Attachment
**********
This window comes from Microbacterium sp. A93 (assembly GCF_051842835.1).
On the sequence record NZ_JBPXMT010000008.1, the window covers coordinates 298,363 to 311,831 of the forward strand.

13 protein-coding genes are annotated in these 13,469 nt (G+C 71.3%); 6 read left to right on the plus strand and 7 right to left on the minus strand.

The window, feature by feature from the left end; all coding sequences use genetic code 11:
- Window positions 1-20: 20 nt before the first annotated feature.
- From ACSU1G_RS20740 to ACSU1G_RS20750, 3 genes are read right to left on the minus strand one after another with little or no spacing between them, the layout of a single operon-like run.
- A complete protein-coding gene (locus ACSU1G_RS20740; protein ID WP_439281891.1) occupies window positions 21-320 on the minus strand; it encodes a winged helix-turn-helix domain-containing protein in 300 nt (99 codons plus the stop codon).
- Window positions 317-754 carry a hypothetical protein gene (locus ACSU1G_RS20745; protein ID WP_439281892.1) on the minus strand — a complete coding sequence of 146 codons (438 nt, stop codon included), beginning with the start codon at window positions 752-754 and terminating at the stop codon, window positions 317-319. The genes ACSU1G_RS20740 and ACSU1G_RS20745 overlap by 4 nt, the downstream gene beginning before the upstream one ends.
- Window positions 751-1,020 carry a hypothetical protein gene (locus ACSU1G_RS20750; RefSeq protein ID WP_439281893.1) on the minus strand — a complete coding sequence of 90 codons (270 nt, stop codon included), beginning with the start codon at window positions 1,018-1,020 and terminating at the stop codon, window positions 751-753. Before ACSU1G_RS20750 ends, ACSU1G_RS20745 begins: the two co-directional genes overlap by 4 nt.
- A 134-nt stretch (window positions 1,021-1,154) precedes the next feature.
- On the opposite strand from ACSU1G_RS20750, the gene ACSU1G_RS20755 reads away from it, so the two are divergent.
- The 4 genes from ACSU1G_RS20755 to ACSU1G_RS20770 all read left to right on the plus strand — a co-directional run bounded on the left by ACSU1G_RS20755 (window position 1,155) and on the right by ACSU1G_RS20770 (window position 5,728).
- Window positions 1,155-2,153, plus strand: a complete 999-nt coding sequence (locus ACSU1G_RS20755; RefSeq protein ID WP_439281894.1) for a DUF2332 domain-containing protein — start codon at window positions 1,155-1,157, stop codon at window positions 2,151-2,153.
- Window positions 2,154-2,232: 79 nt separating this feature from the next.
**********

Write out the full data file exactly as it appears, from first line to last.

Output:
This window comes from Microbacterium sp. A93 (assembly GCF_051842835.1).
On the sequence record NZ_JBPXMT010000008.1, the window covers coordinates 298,363 to 311,831 of the forward strand.

13 protein-coding genes are annotated in these 13,469 nt (G+C 71.3%); 6 read left to right on the plus strand and 7 right to left on the minus strand.

The window, feature by feature from the left end; all coding sequences use genetic code 11:
- Window positions 1-20: 20 nt before the first annotated feature.
- From ACSU1G_RS20740 to ACSU1G_RS20750, 3 genes are read right to left on the minus strand one after another with little or no spacing between them, the layout of a single operon-like run.
- A complete protein-coding gene (locus ACSU1G_RS20740; protein ID WP_439281891.1) occupies window positions 21-320 on the minus strand; it encodes a winged helix-turn-helix domain-containing protein in 300 nt (99 codons plus the stop codon).
- Window positions 317-754 carry a hypothetical protein gene (locus ACSU1G_RS20745; protein ID WP_439281892.1) on the minus strand — a complete coding sequence of 146 codons (438 nt, stop codon included), beginning with the start codon at window positions 752-754 and terminating at the stop codon, window positions 317-319. The genes ACSU1G_RS20740 and ACSU1G_RS20745 overlap by 4 nt, the downstream gene beginning before the upstream one ends.
- Window positions 751-1,020 carry a hypothetical protein gene (locus ACSU1G_RS20750; RefSeq protein ID WP_439281893.1) on the minus strand — a complete coding sequence of 90 codons (270 nt, stop codon included), beginning with the start codon at window positions 1,018-1,020 and terminating at the stop codon, window positions 751-753. Before ACSU1G_RS20750 ends, ACSU1G_RS20745 begins: the two co-directional genes overlap by 4 nt.
- A 134-nt stretch (window positions 1,021-1,154) precedes the next feature.
- On the opposite strand from ACSU1G_RS20750, the gene ACSU1G_RS20755 reads away from it, so the two are divergent.
- The 4 genes from ACSU1G_RS20755 to ACSU1G_RS20770 all read left to right on the plus strand — a co-directional run bounded on the left by ACSU1G_RS20755 (window position 1,155) and on the right by ACSU1G_RS20770 (window position 5,728).
- Window positions 1,155-2,153, plus strand: a complete 999-nt coding sequence (locus ACSU1G_RS20755; RefSeq protein ID WP_439281894.1) for a DUF2332 domain-containing protein — start codon at window positions 1,155-1,157, stop codon at window positions 2,151-2,153.
- Window positions 2,154-2,232: 79 nt separating this feature from the next.